Presently, the bylaws of the Del Rey Neighborhood Council permit all 15 of its board seats to be filled by factual basis stakeholders.
Ryder ridiculed the Del Rey election turnout and suggested to Pollock that she should be more concerned with her community’s paltry participation numbers.
“The 149 votes that you admirably achieved in your own election versus the almost 1,000 we got in Eagle Rock shows how apathetic and disinterested your Del Rey stakeholders are in their neighborhood council and they really should have to forfeit the luxury of having one at all,” he said.
Pollock referred to an email that was sent by Del Rey board member Frank Sanford two days before the election that appeared to encourage people to vote whose only connection to Del Rey was shopping or bicycle riding.
“Residents who live and work in Del Rey (are) not the only eligible voters,” his email states.
“If you have a factual ‘stake’ in Del Rey such as a child in school, a frequent patron of Del Rey businesses like our farmers market or riding your bike on the Ballona Creek Bike Path, you can declare this stake in writing when you receive your ballot,” wrote Sanford, a real estate agent.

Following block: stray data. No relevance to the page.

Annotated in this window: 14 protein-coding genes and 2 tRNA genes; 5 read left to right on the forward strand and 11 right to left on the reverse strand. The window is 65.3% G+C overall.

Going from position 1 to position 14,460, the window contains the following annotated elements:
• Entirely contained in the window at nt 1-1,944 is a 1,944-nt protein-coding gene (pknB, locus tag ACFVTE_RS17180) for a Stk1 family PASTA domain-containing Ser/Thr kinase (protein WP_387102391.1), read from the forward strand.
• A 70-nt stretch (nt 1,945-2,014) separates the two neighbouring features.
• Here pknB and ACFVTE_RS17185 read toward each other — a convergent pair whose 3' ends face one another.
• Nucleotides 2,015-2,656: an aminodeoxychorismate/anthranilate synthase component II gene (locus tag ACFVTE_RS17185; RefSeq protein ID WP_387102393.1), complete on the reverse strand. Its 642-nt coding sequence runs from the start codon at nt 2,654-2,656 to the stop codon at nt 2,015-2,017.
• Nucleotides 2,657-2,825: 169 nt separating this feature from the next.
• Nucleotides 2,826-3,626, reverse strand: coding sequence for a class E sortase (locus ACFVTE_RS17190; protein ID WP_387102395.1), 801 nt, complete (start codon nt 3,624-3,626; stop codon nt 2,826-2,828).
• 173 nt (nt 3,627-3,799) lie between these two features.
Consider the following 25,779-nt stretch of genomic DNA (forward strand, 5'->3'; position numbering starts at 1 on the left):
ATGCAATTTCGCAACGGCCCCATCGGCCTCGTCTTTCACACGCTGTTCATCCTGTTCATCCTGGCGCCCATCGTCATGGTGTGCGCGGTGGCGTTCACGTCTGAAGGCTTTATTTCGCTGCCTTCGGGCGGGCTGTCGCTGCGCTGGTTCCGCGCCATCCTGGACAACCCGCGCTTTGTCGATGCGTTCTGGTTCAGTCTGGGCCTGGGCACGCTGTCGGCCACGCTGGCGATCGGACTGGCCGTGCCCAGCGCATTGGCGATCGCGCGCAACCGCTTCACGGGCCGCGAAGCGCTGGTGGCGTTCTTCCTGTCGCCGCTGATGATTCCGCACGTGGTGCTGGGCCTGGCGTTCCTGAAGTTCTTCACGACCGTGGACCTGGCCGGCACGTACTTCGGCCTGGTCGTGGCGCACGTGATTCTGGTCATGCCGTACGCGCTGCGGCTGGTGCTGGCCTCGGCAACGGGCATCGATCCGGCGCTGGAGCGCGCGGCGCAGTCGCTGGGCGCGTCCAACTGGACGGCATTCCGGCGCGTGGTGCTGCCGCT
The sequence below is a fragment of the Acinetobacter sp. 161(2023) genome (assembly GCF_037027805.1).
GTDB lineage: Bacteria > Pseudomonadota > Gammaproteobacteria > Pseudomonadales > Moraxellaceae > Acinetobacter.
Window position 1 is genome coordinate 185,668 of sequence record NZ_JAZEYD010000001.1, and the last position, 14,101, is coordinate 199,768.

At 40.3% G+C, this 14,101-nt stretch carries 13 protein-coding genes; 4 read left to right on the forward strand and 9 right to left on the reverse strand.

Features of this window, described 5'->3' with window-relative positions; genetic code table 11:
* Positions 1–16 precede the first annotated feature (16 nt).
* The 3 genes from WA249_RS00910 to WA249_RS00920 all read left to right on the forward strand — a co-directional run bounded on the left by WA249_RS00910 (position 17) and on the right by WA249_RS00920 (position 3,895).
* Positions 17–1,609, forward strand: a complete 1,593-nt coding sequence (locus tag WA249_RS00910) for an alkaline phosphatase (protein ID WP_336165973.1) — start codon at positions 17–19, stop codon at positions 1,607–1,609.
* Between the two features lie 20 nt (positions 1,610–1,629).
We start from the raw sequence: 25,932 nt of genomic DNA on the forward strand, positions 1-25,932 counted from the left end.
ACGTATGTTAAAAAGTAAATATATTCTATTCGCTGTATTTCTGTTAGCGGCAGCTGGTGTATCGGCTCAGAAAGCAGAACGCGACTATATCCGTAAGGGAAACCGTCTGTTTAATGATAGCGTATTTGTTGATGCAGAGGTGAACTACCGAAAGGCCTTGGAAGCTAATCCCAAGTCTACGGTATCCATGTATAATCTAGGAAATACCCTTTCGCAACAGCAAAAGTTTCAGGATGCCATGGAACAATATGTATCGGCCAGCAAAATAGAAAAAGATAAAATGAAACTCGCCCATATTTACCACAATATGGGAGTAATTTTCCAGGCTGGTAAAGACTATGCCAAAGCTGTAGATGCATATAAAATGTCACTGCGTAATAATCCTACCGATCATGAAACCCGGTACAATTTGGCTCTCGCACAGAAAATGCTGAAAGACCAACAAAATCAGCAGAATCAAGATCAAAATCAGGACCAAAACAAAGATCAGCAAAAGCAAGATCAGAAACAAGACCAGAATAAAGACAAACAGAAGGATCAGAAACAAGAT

Redick, a founder and former president of the Del Rey council, took umbrage at Sanford’s characterization of eligible voters.
“The enlisting of confederate, illegitimate voters is the ultimate depravation of community,” he asserted. “The city attorney’s (declaration) should extend to riding your bike along the bike path in Del Rey or being listed as the sales agent on a house sold in another community where the agent does not reside.”
Handal said now is the time for the City Council to act to redefine the guidelines for factual basis stakeholders.
“It has finally got their attention and it has to be changed,” he said. §